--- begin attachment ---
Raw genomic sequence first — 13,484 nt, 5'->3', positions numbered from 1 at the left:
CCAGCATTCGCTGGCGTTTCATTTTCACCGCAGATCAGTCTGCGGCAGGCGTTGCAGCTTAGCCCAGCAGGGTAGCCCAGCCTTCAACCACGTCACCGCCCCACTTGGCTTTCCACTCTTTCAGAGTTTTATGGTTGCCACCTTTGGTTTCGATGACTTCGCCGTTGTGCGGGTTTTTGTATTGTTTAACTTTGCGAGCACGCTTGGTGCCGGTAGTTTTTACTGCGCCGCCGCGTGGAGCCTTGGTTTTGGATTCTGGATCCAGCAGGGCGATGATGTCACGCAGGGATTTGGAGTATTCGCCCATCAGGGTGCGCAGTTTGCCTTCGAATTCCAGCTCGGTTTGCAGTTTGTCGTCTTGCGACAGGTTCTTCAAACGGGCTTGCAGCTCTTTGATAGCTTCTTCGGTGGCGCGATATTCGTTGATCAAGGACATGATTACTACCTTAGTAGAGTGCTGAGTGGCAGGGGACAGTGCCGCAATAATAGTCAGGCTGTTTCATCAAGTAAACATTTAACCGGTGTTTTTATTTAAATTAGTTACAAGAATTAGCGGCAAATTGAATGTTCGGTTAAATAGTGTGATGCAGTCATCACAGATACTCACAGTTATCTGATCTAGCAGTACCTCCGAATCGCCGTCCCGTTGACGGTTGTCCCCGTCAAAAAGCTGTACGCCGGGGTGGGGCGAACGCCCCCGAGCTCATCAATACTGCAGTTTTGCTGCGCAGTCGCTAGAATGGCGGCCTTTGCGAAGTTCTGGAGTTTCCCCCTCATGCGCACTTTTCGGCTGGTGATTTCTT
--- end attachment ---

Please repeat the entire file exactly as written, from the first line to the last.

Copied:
Raw genomic sequence first — 13,484 nt, 5'->3', positions numbered from 1 at the left:
CCAGCATTCGCTGGCGTTTCATTTTCACCGCAGATCAGTCTGCGGCAGGCGTTGCAGCTTAGCCCAGCAGGGTAGCCCAGCCTTCAACCACGTCACCGCCCCACTTGGCTTTCCACTCTTTCAGAGTTTTATGGTTGCCACCTTTGGTTTCGATGACTTCGCCGTTGTGCGGGTTTTTGTATTGTTTAACTTTGCGAGCACGCTTGGTGCCGGTAGTTTTTACTGCGCCGCCGCGTGGAGCCTTGGTTTTGGATTCTGGATCCAGCAGGGCGATGATGTCACGCAGGGATTTGGAGTATTCGCCCATCAGGGTGCGCAGTTTGCCTTCGAATTCCAGCTCGGTTTGCAGTTTGTCGTCTTGCGACAGGTTCTTCAAACGGGCTTGCAGCTCTTTGATAGCTTCTTCGGTGGCGCGATATTCGTTGATCAAGGACATGATTACTACCTTAGTAGAGTGCTGAGTGGCAGGGGACAGTGCCGCAATAATAGTCAGGCTGTTTCATCAAGTAAACATTTAACCGGTGTTTTTATTTAAATTAGTTACAAGAATTAGCGGCAAATTGAATGTTCGGTTAAATAGTGTGATGCAGTCATCACAGATACTCACAGTTATCTGATCTAGCAGTACCTCCGAATCGCCGTCCCGTTGACGGTTGTCCCCGTCAAAAAGCTGTACGCCGGGGTGGGGCGAACGCCCCCGAGCTCATCAATACTGCAGTTTTGCTGCGCAGTCGCTAGAATGGCGGCCTTTGCGAAGTTCTGGAGTTTCCCCCTCATGCGCACTTTTCGGCTGGTGATTTCTT